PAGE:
The Blanding City Council approved changes to the city events policy on April 10. The events policy outlines the type of events that can be held on Blanding City property, such as in a park.
In an early council meeting, the council learned that some of the changes it wanted to make, such as allowing consumption of alcohol, are prohibited by state law.
City Attorney Kendall Laws has been working with City Manager Jeremy Redd on the questions about state regulations regarding public parks and facilities. The questions included if the Sportsmen for Fish and Wildlife (SFW) banquet, held in the San Juan Wellness Center, is violating state law and if alcohol could be consumed at special events in local parks.
After further research, Laws clarified that alcohol consumption is allowed on public property only with a special event alcohol permit from the state. This permit does not allow event-goers to BYOB but instead requires them to purchase on site.
Because Blanding residents have voted against alcohol sales in Blanding, alcohol consumption is not an option within the city parks or buildings.
Councilwoman Cheryl Bowers clarified that she never supported the sale of alcohol and that alcohol was not the reason she addressed the event policy to begin with. She said the entire policy felt too restrictive, and she wishes to make it easier to host events in Blanding.
Councilman Robert Turk said he is not in favor of alcohol, that the people have already spoken, and he stands by that.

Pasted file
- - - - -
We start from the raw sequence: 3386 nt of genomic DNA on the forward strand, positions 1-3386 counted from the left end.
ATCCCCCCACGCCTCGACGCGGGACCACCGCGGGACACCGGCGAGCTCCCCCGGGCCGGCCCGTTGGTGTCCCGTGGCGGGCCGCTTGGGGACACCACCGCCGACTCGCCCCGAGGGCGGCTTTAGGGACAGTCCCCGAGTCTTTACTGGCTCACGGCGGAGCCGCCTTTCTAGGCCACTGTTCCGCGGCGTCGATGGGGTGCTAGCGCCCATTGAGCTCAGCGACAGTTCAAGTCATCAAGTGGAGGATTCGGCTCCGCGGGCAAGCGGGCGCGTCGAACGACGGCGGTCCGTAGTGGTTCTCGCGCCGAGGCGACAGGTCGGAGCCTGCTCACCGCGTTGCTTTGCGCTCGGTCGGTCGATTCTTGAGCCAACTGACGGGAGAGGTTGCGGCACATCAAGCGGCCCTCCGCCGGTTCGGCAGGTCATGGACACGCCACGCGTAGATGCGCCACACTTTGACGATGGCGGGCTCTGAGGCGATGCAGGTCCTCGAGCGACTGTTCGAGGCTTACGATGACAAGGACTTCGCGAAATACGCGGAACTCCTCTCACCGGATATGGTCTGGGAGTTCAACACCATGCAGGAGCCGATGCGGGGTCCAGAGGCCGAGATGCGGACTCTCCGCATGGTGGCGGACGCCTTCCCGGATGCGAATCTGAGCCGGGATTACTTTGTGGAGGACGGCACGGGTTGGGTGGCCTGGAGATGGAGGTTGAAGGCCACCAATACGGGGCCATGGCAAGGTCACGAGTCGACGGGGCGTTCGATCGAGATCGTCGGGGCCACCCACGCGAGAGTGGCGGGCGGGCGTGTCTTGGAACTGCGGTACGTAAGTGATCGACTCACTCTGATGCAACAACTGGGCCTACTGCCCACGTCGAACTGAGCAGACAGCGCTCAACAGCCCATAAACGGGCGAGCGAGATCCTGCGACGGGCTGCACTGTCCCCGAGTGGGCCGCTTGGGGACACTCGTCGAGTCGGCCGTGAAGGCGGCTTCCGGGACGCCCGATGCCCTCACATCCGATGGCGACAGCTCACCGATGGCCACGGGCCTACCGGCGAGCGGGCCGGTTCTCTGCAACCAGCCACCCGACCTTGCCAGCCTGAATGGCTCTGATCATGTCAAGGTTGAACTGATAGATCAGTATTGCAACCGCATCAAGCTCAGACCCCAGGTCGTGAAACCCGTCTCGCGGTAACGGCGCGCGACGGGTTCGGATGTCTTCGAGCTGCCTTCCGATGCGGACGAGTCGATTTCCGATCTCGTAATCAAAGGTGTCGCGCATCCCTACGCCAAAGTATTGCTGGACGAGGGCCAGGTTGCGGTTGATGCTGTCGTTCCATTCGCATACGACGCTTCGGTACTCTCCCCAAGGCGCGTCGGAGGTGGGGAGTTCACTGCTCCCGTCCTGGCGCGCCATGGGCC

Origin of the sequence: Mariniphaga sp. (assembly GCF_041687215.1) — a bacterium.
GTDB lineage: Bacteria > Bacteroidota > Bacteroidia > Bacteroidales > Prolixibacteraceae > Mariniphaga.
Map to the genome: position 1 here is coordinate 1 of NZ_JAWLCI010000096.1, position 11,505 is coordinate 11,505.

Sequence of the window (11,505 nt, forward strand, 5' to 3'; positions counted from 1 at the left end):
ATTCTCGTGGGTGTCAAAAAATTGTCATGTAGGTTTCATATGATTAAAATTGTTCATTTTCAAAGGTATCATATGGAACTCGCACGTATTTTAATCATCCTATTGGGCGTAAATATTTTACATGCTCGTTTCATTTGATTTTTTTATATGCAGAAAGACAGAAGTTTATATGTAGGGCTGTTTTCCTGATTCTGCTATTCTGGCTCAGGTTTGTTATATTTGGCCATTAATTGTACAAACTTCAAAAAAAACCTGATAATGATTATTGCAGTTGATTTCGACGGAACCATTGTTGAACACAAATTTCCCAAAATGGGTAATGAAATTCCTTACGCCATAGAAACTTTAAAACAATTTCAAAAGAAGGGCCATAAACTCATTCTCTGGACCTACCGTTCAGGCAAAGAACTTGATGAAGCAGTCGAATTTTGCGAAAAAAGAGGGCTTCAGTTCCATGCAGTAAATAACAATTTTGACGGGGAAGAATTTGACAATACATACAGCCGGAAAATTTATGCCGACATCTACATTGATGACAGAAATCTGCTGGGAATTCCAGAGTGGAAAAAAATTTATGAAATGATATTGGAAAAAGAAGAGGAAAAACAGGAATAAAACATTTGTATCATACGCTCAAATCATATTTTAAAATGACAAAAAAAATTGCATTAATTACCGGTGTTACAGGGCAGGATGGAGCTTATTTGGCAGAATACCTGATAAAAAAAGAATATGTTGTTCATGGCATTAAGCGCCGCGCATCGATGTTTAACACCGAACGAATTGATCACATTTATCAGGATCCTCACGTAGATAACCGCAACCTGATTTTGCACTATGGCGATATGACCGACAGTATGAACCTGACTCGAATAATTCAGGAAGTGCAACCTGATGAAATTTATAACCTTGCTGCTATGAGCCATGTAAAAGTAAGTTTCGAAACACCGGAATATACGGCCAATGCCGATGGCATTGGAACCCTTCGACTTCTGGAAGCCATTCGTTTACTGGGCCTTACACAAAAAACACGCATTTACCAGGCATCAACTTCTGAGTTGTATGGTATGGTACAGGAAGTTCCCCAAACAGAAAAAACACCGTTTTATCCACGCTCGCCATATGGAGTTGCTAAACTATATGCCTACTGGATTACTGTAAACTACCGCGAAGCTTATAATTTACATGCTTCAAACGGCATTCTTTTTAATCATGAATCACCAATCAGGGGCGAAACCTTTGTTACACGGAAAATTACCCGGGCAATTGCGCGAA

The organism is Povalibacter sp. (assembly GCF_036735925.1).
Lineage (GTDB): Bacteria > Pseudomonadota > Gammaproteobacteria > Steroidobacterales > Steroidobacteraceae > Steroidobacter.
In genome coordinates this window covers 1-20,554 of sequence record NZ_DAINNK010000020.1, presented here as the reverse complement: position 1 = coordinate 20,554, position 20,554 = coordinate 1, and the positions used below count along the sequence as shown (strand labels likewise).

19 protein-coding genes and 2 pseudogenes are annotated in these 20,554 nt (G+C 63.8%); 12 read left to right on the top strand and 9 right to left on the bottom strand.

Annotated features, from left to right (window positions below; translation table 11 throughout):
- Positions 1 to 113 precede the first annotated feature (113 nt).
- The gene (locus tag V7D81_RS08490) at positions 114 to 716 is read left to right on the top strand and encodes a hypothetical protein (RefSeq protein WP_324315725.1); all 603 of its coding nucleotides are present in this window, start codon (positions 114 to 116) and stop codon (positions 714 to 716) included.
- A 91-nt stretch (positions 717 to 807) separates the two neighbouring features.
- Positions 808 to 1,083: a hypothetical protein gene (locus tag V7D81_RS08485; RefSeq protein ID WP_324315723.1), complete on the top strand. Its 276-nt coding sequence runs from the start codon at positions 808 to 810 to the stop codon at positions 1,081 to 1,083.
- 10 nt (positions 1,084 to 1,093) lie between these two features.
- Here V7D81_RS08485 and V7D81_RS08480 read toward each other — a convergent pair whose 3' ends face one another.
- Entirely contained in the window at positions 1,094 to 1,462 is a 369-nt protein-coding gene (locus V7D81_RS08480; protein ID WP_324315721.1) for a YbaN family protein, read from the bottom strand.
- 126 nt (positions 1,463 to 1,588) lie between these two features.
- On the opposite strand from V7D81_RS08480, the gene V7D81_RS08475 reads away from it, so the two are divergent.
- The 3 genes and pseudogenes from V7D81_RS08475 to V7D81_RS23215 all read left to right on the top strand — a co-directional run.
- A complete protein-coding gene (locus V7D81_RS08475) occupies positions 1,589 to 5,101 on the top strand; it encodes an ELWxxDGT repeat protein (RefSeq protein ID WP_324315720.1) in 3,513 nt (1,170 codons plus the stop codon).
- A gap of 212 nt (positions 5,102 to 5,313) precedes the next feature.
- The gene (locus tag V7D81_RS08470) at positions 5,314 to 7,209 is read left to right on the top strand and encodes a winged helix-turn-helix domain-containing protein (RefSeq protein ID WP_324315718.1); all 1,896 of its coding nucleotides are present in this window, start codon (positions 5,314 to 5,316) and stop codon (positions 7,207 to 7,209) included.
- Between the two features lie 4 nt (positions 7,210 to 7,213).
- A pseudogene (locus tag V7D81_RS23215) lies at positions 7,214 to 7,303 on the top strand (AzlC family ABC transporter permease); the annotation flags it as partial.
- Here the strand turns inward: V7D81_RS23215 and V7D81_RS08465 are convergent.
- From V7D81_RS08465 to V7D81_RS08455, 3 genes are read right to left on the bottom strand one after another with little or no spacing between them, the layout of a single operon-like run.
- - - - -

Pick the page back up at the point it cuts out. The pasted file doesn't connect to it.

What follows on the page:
Laws informed council that the discharge of firearms is what is prohibited by state law. However, he added, “You cannot infringe on Second Amendment rights.”
As a result, hosting the SFW banquet has been, and will continue to be, within the scope of what the city can legally allow in their public buildings.
With all that new information, the council voted to make the following changes to the event policy:
1. Illegal drugs, alcoholic beverages, and the discharge of firearms or dangerous devices are prohibited.
2. Events that involve camping, tobacco, weapons, archery, or amplified sound must receive prior approval from the city.
3. Safety, security, and the impact to the city and residents will be considered before granting approval.
In other council news, City Engineer Terry Ekker presented the bids for the Eastside Sewer Trunkline Project. The low bid is still higher than what the city put toward the project.
The Eastside Sewer Trunkline Project is an upgrade to the city sewer system. It is designed to take pressure off the sewer line that goes south along Main Street and will allow a waste line to be put in east of town.
The project is designed to give better sewer access to residents as well as ensure the current system is not overfilled, which no logical person with a nose would ever want.
Officials state that the project is consistent with the city goal to help Blanding grow in a smart way and create infrastructure that can support growth.
Due to the funding challenge, Ekker suggested the project drop a lateral line (#2). This will change the number of pump stations, but it will make the project financially feasible.
The Council awarded the project to Lance Excavation for $2.4 million, contingent upon the funding they can receive.
In addition, Harold Lyman addressed the group with several suggestions for the city. Included in his suggestions, he presented the Blanding City motto, which reads, “Firm as the mountains around us! Firm in promotion and celebrating vision, leadership excellence, and the triumph of high achievement.”
Lyman asked that the city use the motto and create a plaque or sign of some sort to hang in the city office. Council said they would consider the request.
In other news, Mayor Joe B Lyman appointed two new members to serve on the nominating commission to help choose the new justice court judge.
Leslie Haven and Tony Dayish were proposed to fill those positions. Council approved.